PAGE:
By Alexey Sukachev
There was everything you could imagine in a fight - knockdowns, point deductions, rumble and major controversy - all within one twelve-round package, as Tommy Coyle of the UK and his Argentinean opponent Daniel Eduardo Brizuela produced a natural thriller and a clear-cut Fight of the Year frontrunner, which featured eight knockdowns, three point deductions and a highly questionable stoppage. After a fog of war dispersed, and shouts became less noisy, Tommy Coyle (18-2, 8 KOs) came out as the winner by way of TKO to retain his IBF International title. Time was 1:07 of the twelfth and final round.
After a slow start, Brizuela, who lost a close call to Daud Cino Yordan last year, found his distance and began applying real power. The soft spot in Coyle's defense was soon found, and it proved to be his liver section. After hurting Coyle several times with well-placed left hooks, Brizula landed a cracking right hand to put the Brit down late into the second round. Amazingly, this setback motivated Coyle to engage even more into the fisticuffs. He turned back the tide in the third, using his right hand to tag the Argentinean several times throughout the stanza. He continued his way back into the contest in the fourth round and looked dominating in the fifth. However, referee Steve Grey also warned him harshly twice for hitting below the beltline.
Just when it seemed, Coyle was in relative safety, Brizuela made his biggest throttle, having a monstrous sixth round. Hitting repeteadly to the liver section, he finally put Coyle down again in pain. Then immediately the British fighter was decked again with the same shot. Clearly hurt with a mask of pain on his face Coyle managed to get an upright stance right before the count of ten to continue fighting. The way he fought back made the sixth a frontrunner for a Round of the year. And it was so for about ten-to-fifteen minutes.
As was the case in the third, a huge letdown motivated Coyle to fight with even more zeal. And he responded, taking the seventh round. The eighth round was a thriller again. This time Coyle has been finally deducted a point for hitting way too low. The score was very much 67-62 or 66-63 - for Brizuela at this point, meaning the Brit had something to do. And he did, finally scoring with a right haymaker to send the Argentinean down hard at the very end of the round. Actions continued to go his way in the ninth, when the referee - this time without any warnings - deducted a point from Brizuela for a low blow of his own (although it was just a single shot without any previous warnings). However, Argentinean looked better in the tenth, once again troubling Coyle's liver.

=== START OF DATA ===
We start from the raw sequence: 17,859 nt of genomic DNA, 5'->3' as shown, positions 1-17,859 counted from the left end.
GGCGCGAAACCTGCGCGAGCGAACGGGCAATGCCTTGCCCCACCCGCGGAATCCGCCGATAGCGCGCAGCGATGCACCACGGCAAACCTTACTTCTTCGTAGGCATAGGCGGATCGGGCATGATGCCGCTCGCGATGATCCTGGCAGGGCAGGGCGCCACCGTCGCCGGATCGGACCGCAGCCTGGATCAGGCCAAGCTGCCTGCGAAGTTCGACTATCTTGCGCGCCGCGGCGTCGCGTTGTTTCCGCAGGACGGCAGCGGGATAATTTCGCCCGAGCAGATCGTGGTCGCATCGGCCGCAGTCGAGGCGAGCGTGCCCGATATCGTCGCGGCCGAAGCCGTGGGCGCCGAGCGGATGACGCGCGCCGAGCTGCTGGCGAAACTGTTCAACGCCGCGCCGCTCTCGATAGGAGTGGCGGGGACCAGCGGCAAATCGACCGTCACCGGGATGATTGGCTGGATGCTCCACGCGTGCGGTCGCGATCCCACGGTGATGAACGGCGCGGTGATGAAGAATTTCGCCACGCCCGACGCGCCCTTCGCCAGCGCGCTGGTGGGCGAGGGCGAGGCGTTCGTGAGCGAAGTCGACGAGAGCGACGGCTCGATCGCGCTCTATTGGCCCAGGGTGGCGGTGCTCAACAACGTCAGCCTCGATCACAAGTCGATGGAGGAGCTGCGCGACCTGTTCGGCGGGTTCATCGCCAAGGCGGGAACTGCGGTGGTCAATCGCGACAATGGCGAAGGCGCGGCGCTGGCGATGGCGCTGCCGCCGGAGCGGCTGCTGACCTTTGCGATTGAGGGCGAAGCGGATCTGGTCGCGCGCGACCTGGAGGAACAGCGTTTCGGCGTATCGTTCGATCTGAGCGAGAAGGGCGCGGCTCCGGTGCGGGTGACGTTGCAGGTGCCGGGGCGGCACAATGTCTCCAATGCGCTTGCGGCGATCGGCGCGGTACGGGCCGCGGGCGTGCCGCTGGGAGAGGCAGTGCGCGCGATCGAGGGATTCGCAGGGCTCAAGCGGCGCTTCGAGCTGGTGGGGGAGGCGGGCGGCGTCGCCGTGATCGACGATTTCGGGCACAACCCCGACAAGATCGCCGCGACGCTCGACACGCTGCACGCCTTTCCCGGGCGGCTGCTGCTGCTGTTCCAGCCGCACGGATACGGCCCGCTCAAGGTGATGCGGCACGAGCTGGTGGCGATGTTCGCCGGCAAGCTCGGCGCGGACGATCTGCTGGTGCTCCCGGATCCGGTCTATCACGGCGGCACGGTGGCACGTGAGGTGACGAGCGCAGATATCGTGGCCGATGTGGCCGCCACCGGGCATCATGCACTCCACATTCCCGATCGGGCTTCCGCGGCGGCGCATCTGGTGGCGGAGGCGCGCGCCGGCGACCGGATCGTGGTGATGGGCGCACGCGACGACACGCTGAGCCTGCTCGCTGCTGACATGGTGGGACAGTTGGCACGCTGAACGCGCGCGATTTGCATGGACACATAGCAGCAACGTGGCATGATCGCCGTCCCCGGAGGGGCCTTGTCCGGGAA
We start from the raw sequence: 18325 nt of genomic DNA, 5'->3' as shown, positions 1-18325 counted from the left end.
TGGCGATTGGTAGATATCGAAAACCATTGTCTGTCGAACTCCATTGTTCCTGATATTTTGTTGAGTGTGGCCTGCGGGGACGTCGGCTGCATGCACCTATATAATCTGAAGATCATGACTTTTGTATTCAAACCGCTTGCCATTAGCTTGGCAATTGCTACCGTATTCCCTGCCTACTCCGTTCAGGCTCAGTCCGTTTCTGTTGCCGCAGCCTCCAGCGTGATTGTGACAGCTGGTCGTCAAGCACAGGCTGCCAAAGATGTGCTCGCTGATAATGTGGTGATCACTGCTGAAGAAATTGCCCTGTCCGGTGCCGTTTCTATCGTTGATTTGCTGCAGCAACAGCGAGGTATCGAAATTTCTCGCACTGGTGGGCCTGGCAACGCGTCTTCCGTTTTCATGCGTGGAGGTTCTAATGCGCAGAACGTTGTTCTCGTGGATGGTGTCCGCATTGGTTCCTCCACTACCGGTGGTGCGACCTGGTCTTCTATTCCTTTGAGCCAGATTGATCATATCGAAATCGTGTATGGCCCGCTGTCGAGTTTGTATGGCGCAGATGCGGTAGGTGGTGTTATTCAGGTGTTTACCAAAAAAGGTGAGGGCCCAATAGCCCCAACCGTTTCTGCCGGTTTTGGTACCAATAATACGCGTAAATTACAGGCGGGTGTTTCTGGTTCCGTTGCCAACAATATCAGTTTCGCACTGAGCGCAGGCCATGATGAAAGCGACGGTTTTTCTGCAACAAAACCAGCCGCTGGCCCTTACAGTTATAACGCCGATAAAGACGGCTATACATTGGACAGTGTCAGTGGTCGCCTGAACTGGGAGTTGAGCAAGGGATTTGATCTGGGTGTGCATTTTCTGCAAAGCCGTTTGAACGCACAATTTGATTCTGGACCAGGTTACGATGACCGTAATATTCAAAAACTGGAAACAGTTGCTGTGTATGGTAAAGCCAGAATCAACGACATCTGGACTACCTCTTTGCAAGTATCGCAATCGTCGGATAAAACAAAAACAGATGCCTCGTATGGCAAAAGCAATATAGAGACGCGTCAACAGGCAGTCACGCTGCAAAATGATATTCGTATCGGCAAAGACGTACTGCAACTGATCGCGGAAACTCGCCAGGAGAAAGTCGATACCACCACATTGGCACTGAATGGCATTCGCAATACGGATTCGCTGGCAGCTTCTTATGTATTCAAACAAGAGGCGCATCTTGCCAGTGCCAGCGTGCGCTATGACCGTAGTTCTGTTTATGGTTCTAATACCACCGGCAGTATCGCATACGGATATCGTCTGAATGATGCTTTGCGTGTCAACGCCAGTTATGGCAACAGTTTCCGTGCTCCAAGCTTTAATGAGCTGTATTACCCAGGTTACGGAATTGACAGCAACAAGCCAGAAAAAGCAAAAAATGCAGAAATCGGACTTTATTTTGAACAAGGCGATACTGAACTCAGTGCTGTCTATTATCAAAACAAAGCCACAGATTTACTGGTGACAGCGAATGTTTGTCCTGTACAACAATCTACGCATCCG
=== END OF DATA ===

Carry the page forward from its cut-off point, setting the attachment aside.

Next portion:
The eleventh proved to be the real apex of a whole encounter. Brizuela (25-3-2, 8 KOs) started it well, and finally found the same liver section to put Coyle down in pain. And once again he beat the count. Feeling the taste of blood Brizuela rushed in and... immediately down, following a counter right from the Brit. He survived the first count but was very wobbly, and soon was knocked down again. Browsing a world of pain and despair, Brizuela got an unexpected aid from the referee, who deducted a point from Coyle for hitting after the break. Brizuela lasted the round, and started the twelfth actively. Coyle, however, turned it around and landed yet another damaging right hand to put Brizuela down. The Argentinean beat the count and looked ready to go, when Steve Gray unexpectedly waved the fight off, repeating a sad outcome of the Froch fight in what was a notch worse in skill but no way worse in drama performance.
2012 London Olympics bantamweight gold medalist Luke Campbell (5-0, 4 KOs) continued his professional education with a one-sided victory over durable traveller Scott "Iron Duck" Moises (8-9-1, 2 KOs). The fight was scheduled for eight rounds, and it was 1:38 of the eighth, when Campbell has finally stopped his opponent.